# How can non-US banks issue USD loans?

I understand, commercial banks are entitled by the Central Bank to "create new money" when they issue a loan and correspondingly "destroy the money" when the loan is paid back (with the constraints of the fractional reserve system). Correct?

If so, I wonder how a Swiss bank, which is entitled by the Swiss National Bank rather than the FED, can issue a new loan in USD. What is the mechanism?

thank you!

Rather the money creation process works in a way that central bank creates base money and in addition also allows commercial banks to borrow from it newly created reserves. Afterwards, the commercial banks help to multiply the base money due to fractional reserve system. For example, if fractional reserve requirement is $$10\%$$ that means that if a person deposits $$\\\100$$ into the commercial bank they are allowed to lend out $$\\\90$$ and keep $$\\\10$$ as a reserve. Afterwards when the person who borrowed $$\\\90$$ deposits them (or spends them and someone else deposits them), bank will again be allowed to keep only $$\\\9$$ as reserve and lent out $$\\\81$$. In this way eventually up to $$\\\1000$$ of new money can be created. This process is reversed once the loan is being paid back. The point is that commercial banks cannot simply create the money out of nothing so their domestic/foreign status does not matter that much.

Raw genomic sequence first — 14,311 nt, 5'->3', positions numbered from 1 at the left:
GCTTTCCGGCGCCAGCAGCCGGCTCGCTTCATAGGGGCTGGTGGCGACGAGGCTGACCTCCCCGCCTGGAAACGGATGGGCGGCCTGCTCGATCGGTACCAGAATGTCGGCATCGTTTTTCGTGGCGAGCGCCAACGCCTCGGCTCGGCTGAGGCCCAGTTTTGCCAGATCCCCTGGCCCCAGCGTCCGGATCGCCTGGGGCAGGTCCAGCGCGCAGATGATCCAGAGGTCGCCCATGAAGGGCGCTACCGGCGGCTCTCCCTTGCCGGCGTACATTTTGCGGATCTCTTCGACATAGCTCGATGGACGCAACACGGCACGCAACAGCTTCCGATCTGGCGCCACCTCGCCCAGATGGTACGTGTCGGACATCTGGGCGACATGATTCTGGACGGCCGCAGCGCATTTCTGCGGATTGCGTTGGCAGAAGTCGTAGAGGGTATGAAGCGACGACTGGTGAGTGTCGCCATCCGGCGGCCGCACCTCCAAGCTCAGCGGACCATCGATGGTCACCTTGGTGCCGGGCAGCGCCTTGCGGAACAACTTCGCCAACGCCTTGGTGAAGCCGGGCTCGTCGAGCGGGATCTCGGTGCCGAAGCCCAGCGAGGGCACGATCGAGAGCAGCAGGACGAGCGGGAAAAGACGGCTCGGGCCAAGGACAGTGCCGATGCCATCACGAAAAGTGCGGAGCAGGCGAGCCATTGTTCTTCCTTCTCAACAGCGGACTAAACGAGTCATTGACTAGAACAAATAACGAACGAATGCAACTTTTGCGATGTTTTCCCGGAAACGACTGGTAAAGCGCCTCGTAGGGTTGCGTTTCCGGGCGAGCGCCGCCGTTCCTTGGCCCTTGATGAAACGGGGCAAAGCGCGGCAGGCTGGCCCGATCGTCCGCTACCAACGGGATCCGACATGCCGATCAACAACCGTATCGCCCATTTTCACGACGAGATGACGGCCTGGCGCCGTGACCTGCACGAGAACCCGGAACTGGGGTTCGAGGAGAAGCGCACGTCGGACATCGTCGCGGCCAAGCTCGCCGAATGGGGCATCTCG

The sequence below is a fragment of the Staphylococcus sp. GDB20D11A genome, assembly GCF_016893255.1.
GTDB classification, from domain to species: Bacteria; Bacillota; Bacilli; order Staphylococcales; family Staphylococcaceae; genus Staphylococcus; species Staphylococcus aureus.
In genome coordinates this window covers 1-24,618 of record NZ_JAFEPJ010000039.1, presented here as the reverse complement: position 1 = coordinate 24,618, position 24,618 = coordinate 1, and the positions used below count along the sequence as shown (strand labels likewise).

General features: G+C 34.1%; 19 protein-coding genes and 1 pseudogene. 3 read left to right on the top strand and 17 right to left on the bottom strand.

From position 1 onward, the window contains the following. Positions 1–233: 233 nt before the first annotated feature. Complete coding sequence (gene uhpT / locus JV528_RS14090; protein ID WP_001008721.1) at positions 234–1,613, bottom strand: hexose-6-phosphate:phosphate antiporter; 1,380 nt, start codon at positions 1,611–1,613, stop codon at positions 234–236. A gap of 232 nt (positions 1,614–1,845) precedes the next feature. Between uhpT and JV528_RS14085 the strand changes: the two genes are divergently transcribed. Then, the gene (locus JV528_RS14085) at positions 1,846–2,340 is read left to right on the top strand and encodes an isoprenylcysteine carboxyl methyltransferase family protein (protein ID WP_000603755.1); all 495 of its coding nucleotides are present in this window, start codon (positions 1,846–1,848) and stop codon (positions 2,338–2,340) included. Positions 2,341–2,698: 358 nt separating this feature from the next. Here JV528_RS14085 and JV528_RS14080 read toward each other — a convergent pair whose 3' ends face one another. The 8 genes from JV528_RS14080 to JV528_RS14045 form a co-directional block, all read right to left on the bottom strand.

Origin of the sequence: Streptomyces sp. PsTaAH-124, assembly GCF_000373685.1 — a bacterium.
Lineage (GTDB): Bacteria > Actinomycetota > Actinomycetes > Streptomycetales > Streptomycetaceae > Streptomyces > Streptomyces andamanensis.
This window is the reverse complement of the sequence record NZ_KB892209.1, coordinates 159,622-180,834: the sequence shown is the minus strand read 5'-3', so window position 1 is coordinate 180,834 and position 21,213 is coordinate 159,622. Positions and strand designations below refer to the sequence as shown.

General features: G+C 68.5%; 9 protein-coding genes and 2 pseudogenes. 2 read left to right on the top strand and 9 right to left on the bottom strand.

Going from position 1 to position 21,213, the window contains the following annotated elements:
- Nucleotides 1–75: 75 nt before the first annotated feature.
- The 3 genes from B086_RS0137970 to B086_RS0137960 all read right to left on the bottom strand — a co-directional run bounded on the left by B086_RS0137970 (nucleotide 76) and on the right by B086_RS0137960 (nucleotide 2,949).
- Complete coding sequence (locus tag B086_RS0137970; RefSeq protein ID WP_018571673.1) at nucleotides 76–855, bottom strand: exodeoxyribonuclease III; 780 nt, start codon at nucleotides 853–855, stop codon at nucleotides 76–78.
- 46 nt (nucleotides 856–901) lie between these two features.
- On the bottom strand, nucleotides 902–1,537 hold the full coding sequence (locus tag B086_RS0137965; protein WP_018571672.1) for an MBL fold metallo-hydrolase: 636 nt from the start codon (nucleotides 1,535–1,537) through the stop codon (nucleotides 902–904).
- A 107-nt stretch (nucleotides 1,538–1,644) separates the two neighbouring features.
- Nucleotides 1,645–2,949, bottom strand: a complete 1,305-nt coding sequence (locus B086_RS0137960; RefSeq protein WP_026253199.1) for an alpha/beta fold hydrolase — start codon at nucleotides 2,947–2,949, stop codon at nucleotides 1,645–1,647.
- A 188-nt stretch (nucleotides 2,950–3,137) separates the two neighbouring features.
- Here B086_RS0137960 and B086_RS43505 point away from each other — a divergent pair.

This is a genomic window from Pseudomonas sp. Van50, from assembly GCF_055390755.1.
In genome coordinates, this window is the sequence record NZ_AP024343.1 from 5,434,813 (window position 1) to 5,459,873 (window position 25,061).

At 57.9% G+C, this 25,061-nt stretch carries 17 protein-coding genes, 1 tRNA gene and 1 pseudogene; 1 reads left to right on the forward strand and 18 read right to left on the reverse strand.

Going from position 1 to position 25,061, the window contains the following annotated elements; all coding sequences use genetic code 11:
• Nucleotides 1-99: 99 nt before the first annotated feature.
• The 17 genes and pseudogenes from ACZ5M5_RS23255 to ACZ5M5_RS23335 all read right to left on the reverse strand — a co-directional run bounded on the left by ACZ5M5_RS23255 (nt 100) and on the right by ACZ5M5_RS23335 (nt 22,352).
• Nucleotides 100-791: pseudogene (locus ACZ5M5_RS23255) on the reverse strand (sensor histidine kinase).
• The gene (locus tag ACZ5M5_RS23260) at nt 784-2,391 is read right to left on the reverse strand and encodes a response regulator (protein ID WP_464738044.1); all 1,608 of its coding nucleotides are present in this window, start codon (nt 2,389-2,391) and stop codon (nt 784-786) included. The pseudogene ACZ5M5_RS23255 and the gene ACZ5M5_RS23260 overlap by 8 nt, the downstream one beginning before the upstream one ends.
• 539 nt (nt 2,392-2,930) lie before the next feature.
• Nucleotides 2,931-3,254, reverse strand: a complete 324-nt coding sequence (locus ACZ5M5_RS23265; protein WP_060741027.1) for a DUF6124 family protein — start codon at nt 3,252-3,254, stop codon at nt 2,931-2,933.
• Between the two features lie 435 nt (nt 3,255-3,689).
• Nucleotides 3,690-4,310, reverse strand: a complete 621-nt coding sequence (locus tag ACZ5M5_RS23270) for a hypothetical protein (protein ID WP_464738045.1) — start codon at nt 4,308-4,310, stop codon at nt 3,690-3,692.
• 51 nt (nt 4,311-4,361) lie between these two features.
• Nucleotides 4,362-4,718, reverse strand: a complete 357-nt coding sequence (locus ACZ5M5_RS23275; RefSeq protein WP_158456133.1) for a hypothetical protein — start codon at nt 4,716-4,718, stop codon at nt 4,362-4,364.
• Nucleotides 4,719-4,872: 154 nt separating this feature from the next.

Foreign commercial banks can make loans in dollars by simply first entering the forex market, buying some amount $$X$$ of dollars and then lending that amount to its customers. Alternatively foreign bank can also borrow dollars from other bank that has them and then lend them further. When we talk about dollars in particular foreign banks have even access to federal funds market (see this Fed Cleveland explainer) so they can borrow from there as well.